Philadelphia Reflections

The musings of a physician who has served the community for over six decades

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Introduction: Surviving Health Costs to Retire: Health (and Retirement) Savings Accounts
New topic 2016-03-08 22:42:53 description

Prologue and Epilogue 06/20/16 09:27 pm

This is the second of several volumes on rearranging all the pieces of lifetime healthcare financing. Without adding any substantial money, it begins to appear an entire lifetime of healthcare, plus the extended longevity/retirement it provides, might be paid for with rearrangements of what we already spend. Notice what has been added: "plus the extended longevity/retirement it provides". Since retirement and Medicare coverage begin at the same time, and by some calculations average retirement is five times as expensive as Medicare, that's a lot of reduction of healthcare costs in order to fund retirement benefits out of a constrained funding source. So what's missing is a time limit. Medicare funding would increase quite a lot in fifty years, so fifty years from now the math might come out right. The hard part is to find a bearable transition during the fifty years, because you can't spend the same money twice. The public might well prefer no plan at all, if the alternative is to wait half a century to get what even seems a good plan on paper.

Moreover, two key steps are not exactly ready for incorporation into an extended scheme. The working years of life, from age 25 to 65, are covered by disputed and undisputed portions of the Affordable Care Act, pending lawsuits before the federal courts, and the political positions of the two political parties about how they should be modified or repealed. We must first debate the most realistic outcome for the ACA, and see if this or any other plan could coordinate with it.

The second gap is the same as the first, on a different level. We learned from the 1965 Medicare launch that much of the healthcare load was merely a catch-up of a backlog, far exceeding the cost of forgiving its revenue obligation. People like my own mother never contributed any revenue, but received benefits for forty subsequent years. If we repeat this blunder, our problems will multiply from it.

But don't get desperate. That does not exhaust the toolbox of leftover revenue sources for paying for retirement. After we learn what the public wants to do in the next few years, there are still many untapped financing sources, some of them only explainable later. For example: (1.-2.) We have not identified a retirement direction for the remaining three quarters of the Medicare withholding tax, nor any of the Medicare premiums. (3.) As mentioned, working-age persons make inadequate contribution toward their own retirement, because we were late in recognizing that improved healthcare resulted in longer retirements. (4.) The last-years-of-life rearrangement would pay for half of Medicare's twenty years with four years contribution at the present rate (That's half the cost in return for 20% of the revenue). (5.) Considerable reduction of premiums for employer-based health insurance can be anticipated from transferring obstetrical costs to the baby, removing childhood health costs from the employed parents. (6.) Reduced Medicare deficits, now financed by bond sales to foreigners, should ease the government cost of healthcare. (7.) Even though group health insurance is heavily subsidized by employer tax deductions, the system is not entirely free, and employers should benefit. (8.) If savings of this sort are aggregated and saved at compound interest, one expects substantial contributions to retirement income. (9.) A rather small transfer of the foregoing savings to the contingency fund should appreciably ease the competition for investment income between the public and its financial intermediaries. There can be guarded optimism, therefore, that the discord and unexpected reversals of any such elaborate scheme, can eventually be overcome.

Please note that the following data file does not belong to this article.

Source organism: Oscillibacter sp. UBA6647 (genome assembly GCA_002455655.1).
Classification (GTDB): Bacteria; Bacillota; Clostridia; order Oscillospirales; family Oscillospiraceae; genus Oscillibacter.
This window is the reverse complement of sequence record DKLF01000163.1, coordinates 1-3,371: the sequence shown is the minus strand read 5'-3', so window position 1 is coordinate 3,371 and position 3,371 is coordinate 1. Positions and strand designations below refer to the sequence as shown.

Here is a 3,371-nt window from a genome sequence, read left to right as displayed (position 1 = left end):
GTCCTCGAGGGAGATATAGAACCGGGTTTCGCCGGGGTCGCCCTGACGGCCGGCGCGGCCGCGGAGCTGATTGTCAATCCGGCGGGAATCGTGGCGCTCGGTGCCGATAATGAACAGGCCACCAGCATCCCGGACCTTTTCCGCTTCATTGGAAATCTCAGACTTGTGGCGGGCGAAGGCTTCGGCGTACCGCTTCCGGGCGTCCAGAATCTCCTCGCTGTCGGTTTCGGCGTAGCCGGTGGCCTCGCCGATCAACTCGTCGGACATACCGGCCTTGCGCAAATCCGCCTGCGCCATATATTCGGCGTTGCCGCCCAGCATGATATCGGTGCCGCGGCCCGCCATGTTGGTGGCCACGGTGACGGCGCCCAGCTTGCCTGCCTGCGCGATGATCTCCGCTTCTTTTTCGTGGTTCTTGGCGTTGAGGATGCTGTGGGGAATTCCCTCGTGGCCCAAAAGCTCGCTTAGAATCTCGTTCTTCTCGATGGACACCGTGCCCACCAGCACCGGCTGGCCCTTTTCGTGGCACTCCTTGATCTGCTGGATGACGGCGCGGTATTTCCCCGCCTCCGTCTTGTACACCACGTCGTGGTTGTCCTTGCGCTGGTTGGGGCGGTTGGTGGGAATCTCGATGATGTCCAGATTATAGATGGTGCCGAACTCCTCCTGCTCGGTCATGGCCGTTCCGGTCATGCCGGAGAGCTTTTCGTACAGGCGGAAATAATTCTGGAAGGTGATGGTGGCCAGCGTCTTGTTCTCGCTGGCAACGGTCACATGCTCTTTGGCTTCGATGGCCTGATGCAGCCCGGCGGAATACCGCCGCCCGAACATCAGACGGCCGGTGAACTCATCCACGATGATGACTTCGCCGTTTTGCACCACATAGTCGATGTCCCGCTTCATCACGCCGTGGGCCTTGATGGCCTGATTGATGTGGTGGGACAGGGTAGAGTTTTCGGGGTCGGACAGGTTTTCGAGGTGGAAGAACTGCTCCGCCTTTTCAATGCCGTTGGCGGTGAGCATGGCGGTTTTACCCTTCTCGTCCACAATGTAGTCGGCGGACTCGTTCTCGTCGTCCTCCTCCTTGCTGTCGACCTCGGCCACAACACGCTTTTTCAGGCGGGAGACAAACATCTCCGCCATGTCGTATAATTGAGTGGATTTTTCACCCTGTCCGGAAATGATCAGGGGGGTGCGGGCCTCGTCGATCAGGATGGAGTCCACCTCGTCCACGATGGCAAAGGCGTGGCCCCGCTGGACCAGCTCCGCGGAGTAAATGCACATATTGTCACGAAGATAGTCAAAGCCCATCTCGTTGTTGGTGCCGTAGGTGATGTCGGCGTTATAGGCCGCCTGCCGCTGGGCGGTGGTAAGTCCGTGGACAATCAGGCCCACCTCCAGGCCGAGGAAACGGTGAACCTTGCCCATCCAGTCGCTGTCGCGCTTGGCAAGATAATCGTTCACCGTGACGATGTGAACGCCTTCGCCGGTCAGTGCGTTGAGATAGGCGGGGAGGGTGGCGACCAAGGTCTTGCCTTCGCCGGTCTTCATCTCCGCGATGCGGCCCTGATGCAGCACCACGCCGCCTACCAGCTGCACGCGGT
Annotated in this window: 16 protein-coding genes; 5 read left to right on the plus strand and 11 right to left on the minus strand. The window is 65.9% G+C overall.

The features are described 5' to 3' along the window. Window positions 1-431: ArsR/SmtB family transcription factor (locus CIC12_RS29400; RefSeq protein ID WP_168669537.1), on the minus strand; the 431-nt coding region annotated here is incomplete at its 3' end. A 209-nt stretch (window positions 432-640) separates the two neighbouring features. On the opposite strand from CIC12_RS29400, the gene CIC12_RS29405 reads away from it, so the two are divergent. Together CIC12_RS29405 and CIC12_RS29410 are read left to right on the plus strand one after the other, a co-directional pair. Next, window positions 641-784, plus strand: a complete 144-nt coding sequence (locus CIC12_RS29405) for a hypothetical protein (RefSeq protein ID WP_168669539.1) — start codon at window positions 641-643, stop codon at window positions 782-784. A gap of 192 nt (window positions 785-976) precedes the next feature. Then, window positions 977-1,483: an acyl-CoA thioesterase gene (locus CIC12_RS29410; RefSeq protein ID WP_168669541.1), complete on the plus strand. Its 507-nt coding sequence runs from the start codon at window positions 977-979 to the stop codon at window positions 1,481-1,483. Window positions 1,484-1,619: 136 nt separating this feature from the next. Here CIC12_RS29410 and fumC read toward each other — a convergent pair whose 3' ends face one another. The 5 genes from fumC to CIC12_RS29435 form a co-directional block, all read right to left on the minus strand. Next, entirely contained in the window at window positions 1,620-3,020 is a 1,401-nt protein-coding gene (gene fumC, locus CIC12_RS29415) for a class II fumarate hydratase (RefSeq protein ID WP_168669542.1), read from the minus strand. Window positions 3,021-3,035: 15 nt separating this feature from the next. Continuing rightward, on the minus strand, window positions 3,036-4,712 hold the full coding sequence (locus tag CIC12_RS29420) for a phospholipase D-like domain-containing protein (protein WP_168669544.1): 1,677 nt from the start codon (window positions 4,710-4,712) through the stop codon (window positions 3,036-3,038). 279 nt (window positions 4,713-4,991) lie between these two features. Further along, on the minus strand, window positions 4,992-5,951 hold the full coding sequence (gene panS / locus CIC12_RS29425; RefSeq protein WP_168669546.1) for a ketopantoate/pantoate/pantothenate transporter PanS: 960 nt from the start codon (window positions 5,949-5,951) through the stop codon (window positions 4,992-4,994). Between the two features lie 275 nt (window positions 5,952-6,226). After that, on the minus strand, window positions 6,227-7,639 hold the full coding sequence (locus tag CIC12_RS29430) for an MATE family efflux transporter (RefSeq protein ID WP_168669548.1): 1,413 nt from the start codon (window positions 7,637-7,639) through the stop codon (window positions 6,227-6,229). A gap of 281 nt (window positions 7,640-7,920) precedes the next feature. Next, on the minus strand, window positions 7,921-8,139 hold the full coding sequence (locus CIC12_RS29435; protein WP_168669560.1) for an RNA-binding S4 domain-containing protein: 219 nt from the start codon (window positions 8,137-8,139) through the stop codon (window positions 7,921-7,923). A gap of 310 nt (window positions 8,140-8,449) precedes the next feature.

At this stage in the book, these left-over revenue sources may not mean much to the reader. But they are repeated at the end of the book, to be taken up as actual revenue sources after the public has a chance to digest what the book has suggested, and the politics of the twenty-first century have defined what is left to do.

The main new funding sources discussed in this book are:

1. Putting an end to pay-as-you go and collecting compound interest on unspent revenue.

2. Utilizing the Health and Retirement Savings Account to invest a lifetime of savings in the total equity market through index funds.

3. Re-arranging the financing of lifetime health care to optimize the first two mechanisms. In particular, recognizing compound interest rises faster at its far end. The J-shaped curve of Medicare financing already suits this need perfectly. The financing of childcare is the reverse, an L-shaped curve, however. It forces contortions on the system to pay for it.

In summary, our problem somewhat resembles a bank in a crisis. We hold long-term assets, making healthcare seem easy. But a shortage of ready cash makes insolvency seem inevitable. Many banks have collapsed in that dilemma, unable to work out a credible plan, find a patient backer, or the steadiness to stay a stormy course. Healthcare financing must be balanced more carefully, to avoid a similar fate.

 

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